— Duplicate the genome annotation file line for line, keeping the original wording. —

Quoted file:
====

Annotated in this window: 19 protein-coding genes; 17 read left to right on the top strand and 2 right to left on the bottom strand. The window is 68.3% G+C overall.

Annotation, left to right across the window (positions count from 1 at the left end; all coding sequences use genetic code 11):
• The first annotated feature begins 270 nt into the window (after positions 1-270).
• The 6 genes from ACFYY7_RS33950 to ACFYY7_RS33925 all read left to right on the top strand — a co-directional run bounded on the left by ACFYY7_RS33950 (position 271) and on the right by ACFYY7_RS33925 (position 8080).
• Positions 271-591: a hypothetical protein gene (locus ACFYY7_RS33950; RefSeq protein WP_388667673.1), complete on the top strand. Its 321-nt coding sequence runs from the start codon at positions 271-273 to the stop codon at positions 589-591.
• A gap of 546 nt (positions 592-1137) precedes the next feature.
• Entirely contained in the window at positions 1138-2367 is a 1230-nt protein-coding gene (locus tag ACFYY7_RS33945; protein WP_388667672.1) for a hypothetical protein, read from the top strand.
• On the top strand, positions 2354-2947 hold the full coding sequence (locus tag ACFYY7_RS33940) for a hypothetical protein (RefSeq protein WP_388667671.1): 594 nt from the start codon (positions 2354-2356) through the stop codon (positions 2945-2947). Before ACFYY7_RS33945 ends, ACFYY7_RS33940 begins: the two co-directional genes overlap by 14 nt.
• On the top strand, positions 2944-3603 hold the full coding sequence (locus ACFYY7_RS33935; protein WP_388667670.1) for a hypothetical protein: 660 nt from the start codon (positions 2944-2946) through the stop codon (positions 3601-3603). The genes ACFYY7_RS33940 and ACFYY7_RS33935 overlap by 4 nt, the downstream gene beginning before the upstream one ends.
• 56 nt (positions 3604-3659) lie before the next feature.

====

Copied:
Annotated in this window: 19 protein-coding genes; 17 read left to right on the top strand and 2 right to left on the bottom strand. The window is 68.3% G+C overall.

Annotation, left to right across the window (positions count from 1 at the left end; all coding sequences use genetic code 11):
• The first annotated feature begins 270 nt into the window (after positions 1-270).
• The 6 genes from ACFYY7_RS33950 to ACFYY7_RS33925 all read left to right on the top strand — a co-directional run bounded on the left by ACFYY7_RS33950 (position 271) and on the right by ACFYY7_RS33925 (position 8080).
• Positions 271-591: a hypothetical protein gene (locus ACFYY7_RS33950; RefSeq protein WP_388667673.1), complete on the top strand. Its 321-nt coding sequence runs from the start codon at positions 271-273 to the stop codon at positions 589-591.
• A gap of 546 nt (positions 592-1137) precedes the next feature.
• Entirely contained in the window at positions 1138-2367 is a 1230-nt protein-coding gene (locus tag ACFYY7_RS33945; protein WP_388667672.1) for a hypothetical protein, read from the top strand.
• On the top strand, positions 2354-2947 hold the full coding sequence (locus tag ACFYY7_RS33940) for a hypothetical protein (RefSeq protein WP_388667671.1): 594 nt from the start codon (positions 2354-2356) through the stop codon (positions 2945-2947). Before ACFYY7_RS33945 ends, ACFYY7_RS33940 begins: the two co-directional genes overlap by 14 nt.
• On the top strand, positions 2944-3603 hold the full coding sequence (locus ACFYY7_RS33935; protein WP_388667670.1) for a hypothetical protein: 660 nt from the start codon (positions 2944-2946) through the stop codon (positions 3601-3603). The genes ACFYY7_RS33940 and ACFYY7_RS33935 overlap by 4 nt, the downstream gene beginning before the upstream one ends.
• 56 nt (positions 3604-3659) lie before the next feature.